Let’s pretend you are a US investor that wants to deploy some of your money overseas. You think international developed market stocks are attractive relative to US stocks, and you also think the US dollar will decline over the period you intend to hold your investment. — Chris Shuba
I had a chat with The Financial Times the other day, and provided lots of background as to why I don’t think cryptocurrencies are the choice of criminals. The comment that was reported was the following ... — Chris Skinner
During the tumultuous red and green gyrations of the capital markets this year have your clients anxiously called to ask: “What’s going on with my portfolio?” What do you do when the usually smooth ride in your luxury automobile becomes as bumpy as Mr. Toad’s Wild Ride in the Happiest Place on Earth? What does the average investor do? — Ted Parker
Inflation is a bad thing, right? It make things more expensive, right? For those of us of, let’s say, a certain vintage, we recall the runaway inflation of the late 1970’s and early 1980’s. So why does the Federal Reserve – in charge of managing the country’s currency and value thereof – actually try to create inflation? It’s called the inflation targeting and it matters to your money. — Bill Acheson
As you near your 60’s, your prime earning and saving years will transition into a period of time where you get to enjoy the “fruits of your labor,” a.k.a retirement. We call this segueing from accumulation to decumulation, the period when you will be drawing from your accumulated nest egg. — Dana Anspach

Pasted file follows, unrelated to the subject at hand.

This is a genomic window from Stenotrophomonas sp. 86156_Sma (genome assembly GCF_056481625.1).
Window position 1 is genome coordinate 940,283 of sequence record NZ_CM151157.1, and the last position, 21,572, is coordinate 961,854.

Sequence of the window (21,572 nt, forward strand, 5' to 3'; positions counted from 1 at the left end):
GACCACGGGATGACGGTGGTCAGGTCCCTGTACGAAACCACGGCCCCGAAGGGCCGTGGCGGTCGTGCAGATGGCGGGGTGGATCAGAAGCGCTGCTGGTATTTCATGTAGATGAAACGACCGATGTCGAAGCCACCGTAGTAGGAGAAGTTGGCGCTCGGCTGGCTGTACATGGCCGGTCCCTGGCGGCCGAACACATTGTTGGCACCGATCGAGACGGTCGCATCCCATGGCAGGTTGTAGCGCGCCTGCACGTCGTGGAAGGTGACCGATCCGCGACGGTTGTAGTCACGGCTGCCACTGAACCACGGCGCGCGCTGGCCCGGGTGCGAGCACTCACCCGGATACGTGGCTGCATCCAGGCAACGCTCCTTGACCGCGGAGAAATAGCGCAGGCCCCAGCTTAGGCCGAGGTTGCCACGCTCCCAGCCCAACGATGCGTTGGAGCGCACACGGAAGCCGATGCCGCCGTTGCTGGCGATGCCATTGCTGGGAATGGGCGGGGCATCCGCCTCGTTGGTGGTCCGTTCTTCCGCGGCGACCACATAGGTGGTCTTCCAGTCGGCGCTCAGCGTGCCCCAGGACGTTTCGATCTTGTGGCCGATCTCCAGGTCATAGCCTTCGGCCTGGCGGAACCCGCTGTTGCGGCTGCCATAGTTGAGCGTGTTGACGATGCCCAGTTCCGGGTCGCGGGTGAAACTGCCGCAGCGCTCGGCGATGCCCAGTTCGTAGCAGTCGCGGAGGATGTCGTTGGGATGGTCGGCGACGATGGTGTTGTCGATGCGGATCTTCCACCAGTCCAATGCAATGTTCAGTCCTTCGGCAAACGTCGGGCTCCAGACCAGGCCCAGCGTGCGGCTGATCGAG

Exchange traded funds (ETFs) are popular vehicles for market participants looking to engage in thematic investing. Thematic investing looks to take advantage of future growth trends, including disruptive technologies. Given that forward-looking approach, stock-picking in the thematic universe is equally as hard, if not harder, than in traditional market segments. — Tom Lydon
It’s not enough for your salespeople to be product experts, they also need to be capable of having the kind of conversations that position them as business experts and even strategic resources. — Lisa Rose
Business growth doesn’t come from wishful thinking. As you know, it takes a lot of hard work. The growth of your business is not an option – it is a necessity. Coordinating the right mix of strategies to gain market share and improve client acquisition rates is essential to advance your firm in today’s economy. — Michelle Mosher
It’s undoubtedly true that investors’ financial security is no laughing matter, and this is reflected in the stolid, dour, reliable imagery and branding that is, by and large, the industry standard. This is hardly surprising—investors need to believe they’re placing their hard-earned money in the hands of experienced, trustworthy professionals. — Alexandra Levis
The number one question advisors ask when exploring a move to independence is how the economics compare to accepting a recruiting package from a major firm. It’s certainly a valid concern, because while the recruiting deals being offered by the wirehouses are down, it is still very possible for a top advisor to get a really attractive hard-to-pass-up offer. — Mindy Diamond
Municipal bonds might not be the first thing that comes to mind when you think of a sexy investment. They don’t typically command news headlines like the stock market or bitcoin. — Frank Holmes